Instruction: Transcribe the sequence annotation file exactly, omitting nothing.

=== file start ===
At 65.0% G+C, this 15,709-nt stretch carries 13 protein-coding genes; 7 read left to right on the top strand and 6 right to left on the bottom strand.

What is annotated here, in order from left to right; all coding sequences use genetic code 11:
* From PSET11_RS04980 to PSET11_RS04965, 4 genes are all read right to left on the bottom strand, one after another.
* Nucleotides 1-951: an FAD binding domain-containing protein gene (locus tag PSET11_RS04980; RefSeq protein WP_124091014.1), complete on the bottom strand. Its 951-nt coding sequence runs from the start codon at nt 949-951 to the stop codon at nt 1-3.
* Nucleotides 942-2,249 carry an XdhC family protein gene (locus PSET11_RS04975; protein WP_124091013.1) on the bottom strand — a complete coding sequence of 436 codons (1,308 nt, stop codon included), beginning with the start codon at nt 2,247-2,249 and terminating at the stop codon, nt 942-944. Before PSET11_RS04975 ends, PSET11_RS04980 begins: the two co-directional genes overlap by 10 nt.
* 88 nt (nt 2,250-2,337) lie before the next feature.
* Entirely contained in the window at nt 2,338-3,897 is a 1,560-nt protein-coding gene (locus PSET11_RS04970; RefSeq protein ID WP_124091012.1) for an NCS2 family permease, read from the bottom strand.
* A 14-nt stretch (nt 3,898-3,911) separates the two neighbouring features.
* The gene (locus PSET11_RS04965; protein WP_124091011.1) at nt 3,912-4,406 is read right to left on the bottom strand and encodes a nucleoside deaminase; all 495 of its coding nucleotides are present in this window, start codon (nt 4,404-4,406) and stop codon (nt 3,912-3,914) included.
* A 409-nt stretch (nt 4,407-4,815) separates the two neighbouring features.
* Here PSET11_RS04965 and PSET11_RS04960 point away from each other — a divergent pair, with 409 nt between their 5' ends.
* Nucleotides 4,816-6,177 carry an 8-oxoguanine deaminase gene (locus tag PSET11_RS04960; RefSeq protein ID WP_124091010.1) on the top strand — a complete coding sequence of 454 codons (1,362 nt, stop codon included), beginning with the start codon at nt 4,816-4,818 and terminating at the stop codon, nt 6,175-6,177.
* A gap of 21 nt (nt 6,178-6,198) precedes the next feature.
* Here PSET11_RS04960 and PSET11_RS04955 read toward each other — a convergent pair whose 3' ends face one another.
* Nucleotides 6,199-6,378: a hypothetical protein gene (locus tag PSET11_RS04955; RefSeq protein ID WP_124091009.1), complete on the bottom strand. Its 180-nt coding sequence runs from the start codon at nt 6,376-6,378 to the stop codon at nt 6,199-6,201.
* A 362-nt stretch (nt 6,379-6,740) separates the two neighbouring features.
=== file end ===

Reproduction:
At 65.0% G+C, this 15,709-nt stretch carries 13 protein-coding genes; 7 read left to right on the top strand and 6 right to left on the bottom strand.

What is annotated here, in order from left to right; all coding sequences use genetic code 11:
* From PSET11_RS04980 to PSET11_RS04965, 4 genes are all read right to left on the bottom strand, one after another.
* Nucleotides 1-951: an FAD binding domain-containing protein gene (locus tag PSET11_RS04980; RefSeq protein WP_124091014.1), complete on the bottom strand. Its 951-nt coding sequence runs from the start codon at nt 949-951 to the stop codon at nt 1-3.
* Nucleotides 942-2,249 carry an XdhC family protein gene (locus PSET11_RS04975; protein WP_124091013.1) on the bottom strand — a complete coding sequence of 436 codons (1,308 nt, stop codon included), beginning with the start codon at nt 2,247-2,249 and terminating at the stop codon, nt 942-944. Before PSET11_RS04975 ends, PSET11_RS04980 begins: the two co-directional genes overlap by 10 nt.
* 88 nt (nt 2,250-2,337) lie before the next feature.
* Entirely contained in the window at nt 2,338-3,897 is a 1,560-nt protein-coding gene (locus PSET11_RS04970; RefSeq protein ID WP_124091012.1) for an NCS2 family permease, read from the bottom strand.
* A 14-nt stretch (nt 3,898-3,911) separates the two neighbouring features.
* The gene (locus PSET11_RS04965; protein WP_124091011.1) at nt 3,912-4,406 is read right to left on the bottom strand and encodes a nucleoside deaminase; all 495 of its coding nucleotides are present in this window, start codon (nt 4,404-4,406) and stop codon (nt 3,912-3,914) included.
* A 409-nt stretch (nt 4,407-4,815) separates the two neighbouring features.
* Here PSET11_RS04965 and PSET11_RS04960 point away from each other — a divergent pair, with 409 nt between their 5' ends.
* Nucleotides 4,816-6,177 carry an 8-oxoguanine deaminase gene (locus tag PSET11_RS04960; RefSeq protein ID WP_124091010.1) on the top strand — a complete coding sequence of 454 codons (1,362 nt, stop codon included), beginning with the start codon at nt 4,816-4,818 and terminating at the stop codon, nt 6,175-6,177.
* A gap of 21 nt (nt 6,178-6,198) precedes the next feature.
* Here PSET11_RS04960 and PSET11_RS04955 read toward each other — a convergent pair whose 3' ends face one another.
* Nucleotides 6,199-6,378: a hypothetical protein gene (locus tag PSET11_RS04955; RefSeq protein ID WP_124091009.1), complete on the bottom strand. Its 180-nt coding sequence runs from the start codon at nt 6,376-6,378 to the stop codon at nt 6,199-6,201.
* A 362-nt stretch (nt 6,379-6,740) separates the two neighbouring features.